Apparently the big strain going around is A/H3N2 with some regions having a separate outbreak of H1N1.

4,000 Americans died in one week from the flu, so, yes, please get the vaccine. It should protect you as well as give you peace of mind.
posted by bluecore at 6:20 AM on February 12 [8 favorites]


Even if the timing is kind of on the edge, you could benefit from increased protection on the flight home.
posted by amtho at 6:26 AM on February 12 [2 favorites]


If you get the flu shot, it somewhat decreases your susceptibility to this year's flu, but it reduces your chances of hospitalization if you do get the flu by something like 30%. You are less likely to have very severe flu and less likely to die. You should get the flu shot.

I felt a little less than fabulous after this year's shot, but I just went straight home from work and went to bed. It's unusual to have more than a passing reaction to the shot if you haven't in the past.
posted by Frowner at 6:26 AM on February 12 [2 favorites]


I work in public health and strongly recommend you get it asap. All the medical & public health folks I know are pretty concerned about this year's epidemic. You will not have full immunity by the time your trip starts, but even partial is better as has been said several times already.

Anecdata, we all had the flu shot in my family and no one had any side effects. I think my arm was a bit sore after.
posted by john_snow at 6:41 AM on February 12 [7 favorites]


If you get sick in the US, zip to a doc-in-the-box and have them do a test; if it's the flu, they'll give you Tamiflu, and it will knock back the severity and the duration, if you get it within 24 hrs of onset of symptoms. This flu SUCKS; do all you can to fight it.
posted by Don Pepino at 6:49 AM on February 12


I've had the flu shot every year since I got the flu in 2003. The only side effect I've ever had has been a mildly sore arm. Tip: get it in your dominant arm, because the more you move it around, the less soreness you'll get. I really wonder how much people feeling bad after the flu shot is confirmation bias.
posted by fiercecupcake at 7:25 AM on February 12


I'm just going to add my hint for making it suck less - take some paracetamol half an hour or hour or so before getting it. Less muscle aches and prevents the headache I used to always get after.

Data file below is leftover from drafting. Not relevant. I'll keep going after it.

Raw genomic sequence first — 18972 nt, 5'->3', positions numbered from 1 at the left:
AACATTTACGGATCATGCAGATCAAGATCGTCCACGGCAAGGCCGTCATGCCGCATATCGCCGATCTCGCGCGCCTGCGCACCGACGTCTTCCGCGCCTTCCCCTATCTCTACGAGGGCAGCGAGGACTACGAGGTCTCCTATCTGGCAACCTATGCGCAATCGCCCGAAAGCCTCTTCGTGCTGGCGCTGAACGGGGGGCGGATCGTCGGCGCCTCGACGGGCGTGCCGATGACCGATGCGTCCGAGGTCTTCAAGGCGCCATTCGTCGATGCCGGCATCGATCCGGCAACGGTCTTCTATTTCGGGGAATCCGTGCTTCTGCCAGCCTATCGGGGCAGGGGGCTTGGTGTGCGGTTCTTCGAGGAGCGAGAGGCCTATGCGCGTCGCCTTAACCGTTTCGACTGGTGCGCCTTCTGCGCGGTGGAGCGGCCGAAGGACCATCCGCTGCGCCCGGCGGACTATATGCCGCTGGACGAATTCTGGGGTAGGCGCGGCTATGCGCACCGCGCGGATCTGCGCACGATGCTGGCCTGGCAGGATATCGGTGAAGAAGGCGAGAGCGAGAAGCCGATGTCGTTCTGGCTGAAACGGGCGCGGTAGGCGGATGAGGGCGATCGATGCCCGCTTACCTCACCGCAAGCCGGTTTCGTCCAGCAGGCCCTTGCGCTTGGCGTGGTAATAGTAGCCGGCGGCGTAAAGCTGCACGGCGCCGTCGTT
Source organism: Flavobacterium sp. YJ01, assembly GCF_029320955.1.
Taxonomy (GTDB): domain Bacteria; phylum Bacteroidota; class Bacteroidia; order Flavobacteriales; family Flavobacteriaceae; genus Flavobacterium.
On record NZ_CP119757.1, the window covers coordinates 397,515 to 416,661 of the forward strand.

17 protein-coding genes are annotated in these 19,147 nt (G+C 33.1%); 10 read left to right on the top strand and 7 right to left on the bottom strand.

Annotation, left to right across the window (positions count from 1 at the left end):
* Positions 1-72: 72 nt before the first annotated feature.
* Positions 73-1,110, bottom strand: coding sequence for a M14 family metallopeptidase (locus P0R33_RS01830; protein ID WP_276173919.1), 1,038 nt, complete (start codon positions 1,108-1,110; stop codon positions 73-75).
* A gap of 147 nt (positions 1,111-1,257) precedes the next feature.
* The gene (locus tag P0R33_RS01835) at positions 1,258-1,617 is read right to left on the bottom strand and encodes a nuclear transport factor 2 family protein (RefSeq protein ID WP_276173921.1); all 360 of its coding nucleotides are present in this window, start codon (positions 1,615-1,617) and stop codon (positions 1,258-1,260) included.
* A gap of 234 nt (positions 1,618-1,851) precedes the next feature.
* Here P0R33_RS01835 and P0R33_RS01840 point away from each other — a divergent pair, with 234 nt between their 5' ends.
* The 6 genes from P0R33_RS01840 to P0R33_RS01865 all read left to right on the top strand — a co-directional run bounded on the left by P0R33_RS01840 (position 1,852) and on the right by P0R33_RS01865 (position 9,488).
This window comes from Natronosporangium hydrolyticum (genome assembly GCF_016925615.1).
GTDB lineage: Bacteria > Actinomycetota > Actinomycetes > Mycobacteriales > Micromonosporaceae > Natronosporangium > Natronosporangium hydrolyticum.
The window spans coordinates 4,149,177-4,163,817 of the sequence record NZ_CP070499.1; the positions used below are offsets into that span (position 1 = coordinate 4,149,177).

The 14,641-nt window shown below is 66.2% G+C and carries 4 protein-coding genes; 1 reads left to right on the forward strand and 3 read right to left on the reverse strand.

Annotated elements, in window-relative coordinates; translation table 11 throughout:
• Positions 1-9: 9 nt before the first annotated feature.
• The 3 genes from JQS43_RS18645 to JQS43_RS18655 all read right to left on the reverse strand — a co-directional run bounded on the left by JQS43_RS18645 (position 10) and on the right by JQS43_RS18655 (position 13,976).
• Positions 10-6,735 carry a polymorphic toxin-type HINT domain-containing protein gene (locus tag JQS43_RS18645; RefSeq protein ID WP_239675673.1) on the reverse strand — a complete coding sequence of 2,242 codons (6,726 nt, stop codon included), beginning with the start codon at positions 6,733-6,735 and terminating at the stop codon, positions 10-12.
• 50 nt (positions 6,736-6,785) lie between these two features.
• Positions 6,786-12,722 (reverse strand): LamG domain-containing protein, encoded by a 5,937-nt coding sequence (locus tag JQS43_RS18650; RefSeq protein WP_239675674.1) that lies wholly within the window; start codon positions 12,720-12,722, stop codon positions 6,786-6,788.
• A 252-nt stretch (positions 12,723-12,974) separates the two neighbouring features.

posted by cobaltnine at 7:28 AM on February 12


Get the shot. Fun tip to keep your arm from hurting: a lot of the soreness at the injection site can be spread out by just waving your arm in the air afterwards, making sure to use those muscles so that the blood flow moves the medicine around. You don't have to do pushups or go to the gym, just make big swooshy arm circles, do some jumping jacks, anything that gets your upper arm moving.
posted by aimedwander at 7:31 AM on February 12 [4 favorites]


Yes, get a flu shot. This 2 week’s thing is bandied about for all the wrong reasons. It takes 10-14 days for FULL effectiveness, but you gain some protection in the first few hours.

Also, even if you get the flu, your symptoms will be less severe and shorter duration if you’ve had the shot.

Serious reactions to the shot are rare, and even those are far better than the flu.

You have a societal obligation to get the shot IMO, in addition to personal gain.
posted by SaltySalticid at 7:33 AM on February 12 [5 favorites]


Yeah, get the shot. This year's flu is bad enough your immune system, and that of the herd, need all the help they can get. Getting the shot might mean you don't bring the flu back with you and spread it to other people who haven't had the shot.

Single data point, worth nothing: I had essentially no reaction to this year's shot, while last year's gave me a lump in my arm that, no joke, lasted for a month.
posted by fedward at 7:42 AM on February 12 [2 favorites]


A family member is currently in the hospital dying from organ failure because of the flu. She is not going to recover. She's in her early 30s and has a baby. So yeah, get your shot. Everyone eligible for the flu shot should get it.
posted by Stonkle at 7:43 AM on February 12 [8 favorites]


It may not keep you from getting the flu, but it will keep you from dying from it.
posted by Toddles at 7:43 AM on February 12


Okay, the group consensus made me head down to my local pharmacy to ask about a flu shot and she actually recommended I get a prophylactic tamiflu script from my GP? I have a GP appointment next week but I might just go to another pharmacy and get a flu shot anyway.

Stonkle - I'm so sorry about your family member. I will definitely get the shot in their honour.
posted by nerdfish at 7:59 AM on February 12 [4 favorites]